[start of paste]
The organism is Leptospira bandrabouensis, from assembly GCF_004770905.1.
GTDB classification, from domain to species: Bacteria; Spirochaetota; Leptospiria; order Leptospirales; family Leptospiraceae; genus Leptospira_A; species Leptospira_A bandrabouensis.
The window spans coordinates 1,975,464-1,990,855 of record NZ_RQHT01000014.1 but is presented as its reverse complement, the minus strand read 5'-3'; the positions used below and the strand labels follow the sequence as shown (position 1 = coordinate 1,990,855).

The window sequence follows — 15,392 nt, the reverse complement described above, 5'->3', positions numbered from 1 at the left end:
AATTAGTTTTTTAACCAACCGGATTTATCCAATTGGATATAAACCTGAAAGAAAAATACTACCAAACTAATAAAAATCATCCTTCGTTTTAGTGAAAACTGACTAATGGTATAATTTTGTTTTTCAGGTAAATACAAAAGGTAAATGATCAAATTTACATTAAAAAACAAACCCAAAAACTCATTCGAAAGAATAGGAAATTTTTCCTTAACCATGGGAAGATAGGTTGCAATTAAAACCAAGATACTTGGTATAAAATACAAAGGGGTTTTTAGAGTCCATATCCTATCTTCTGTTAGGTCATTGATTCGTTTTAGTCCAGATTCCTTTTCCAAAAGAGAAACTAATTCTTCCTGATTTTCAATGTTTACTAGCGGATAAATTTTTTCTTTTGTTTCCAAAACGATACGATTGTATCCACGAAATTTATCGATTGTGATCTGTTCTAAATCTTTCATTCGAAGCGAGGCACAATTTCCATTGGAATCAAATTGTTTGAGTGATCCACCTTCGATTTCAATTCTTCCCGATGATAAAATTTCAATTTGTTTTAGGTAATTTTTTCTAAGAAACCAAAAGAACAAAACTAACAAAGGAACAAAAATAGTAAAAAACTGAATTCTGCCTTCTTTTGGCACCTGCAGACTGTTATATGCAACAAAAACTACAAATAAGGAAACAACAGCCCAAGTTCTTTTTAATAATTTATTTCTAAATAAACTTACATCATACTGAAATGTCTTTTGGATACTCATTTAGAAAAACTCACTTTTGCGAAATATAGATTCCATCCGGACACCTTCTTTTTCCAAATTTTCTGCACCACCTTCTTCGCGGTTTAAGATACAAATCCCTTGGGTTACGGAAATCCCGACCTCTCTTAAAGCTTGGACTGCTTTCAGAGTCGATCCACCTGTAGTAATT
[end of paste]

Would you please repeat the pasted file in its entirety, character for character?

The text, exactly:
The organism is Leptospira bandrabouensis, from assembly GCF_004770905.1.
GTDB classification, from domain to species: Bacteria; Spirochaetota; Leptospiria; order Leptospirales; family Leptospiraceae; genus Leptospira_A; species Leptospira_A bandrabouensis.
The window spans coordinates 1,975,464-1,990,855 of record NZ_RQHT01000014.1 but is presented as its reverse complement, the minus strand read 5'-3'; the positions used below and the strand labels follow the sequence as shown (position 1 = coordinate 1,990,855).

The window sequence follows — 15,392 nt, the reverse complement described above, 5'->3', positions numbered from 1 at the left end:
AATTAGTTTTTTAACCAACCGGATTTATCCAATTGGATATAAACCTGAAAGAAAAATACTACCAAACTAATAAAAATCATCCTTCGTTTTAGTGAAAACTGACTAATGGTATAATTTTGTTTTTCAGGTAAATACAAAAGGTAAATGATCAAATTTACATTAAAAAACAAACCCAAAAACTCATTCGAAAGAATAGGAAATTTTTCCTTAACCATGGGAAGATAGGTTGCAATTAAAACCAAGATACTTGGTATAAAATACAAAGGGGTTTTTAGAGTCCATATCCTATCTTCTGTTAGGTCATTGATTCGTTTTAGTCCAGATTCCTTTTCCAAAAGAGAAACTAATTCTTCCTGATTTTCAATGTTTACTAGCGGATAAATTTTTTCTTTTGTTTCCAAAACGATACGATTGTATCCACGAAATTTATCGATTGTGATCTGTTCTAAATCTTTCATTCGAAGCGAGGCACAATTTCCATTGGAATCAAATTGTTTGAGTGATCCACCTTCGATTTCAATTCTTCCCGATGATAAAATTTCAATTTGTTTTAGGTAATTTTTTCTAAGAAACCAAAAGAACAAAACTAACAAAGGAACAAAAATAGTAAAAAACTGAATTCTGCCTTCTTTTGGCACCTGCAGACTGTTATATGCAACAAAAACTACAAATAAGGAAACAACAGCCCAAGTTCTTTTTAATAATTTATTTCTAAATAAACTTACATCATACTGAAATGTCTTTTGGATACTCATTTAGAAAAACTCACTTTTGCGAAATATAGATTCCATCCGGACACCTTCTTTTTCCAAATTTTCTGCACCACCTTCTTCGCGGTTTAAGATACAAATCCCTTGGGTTACGGAAATCCCGACCTCTCTTAAAGCTTGGACTGCTTTCAGAGTCGATCCACCTGTAGTAATT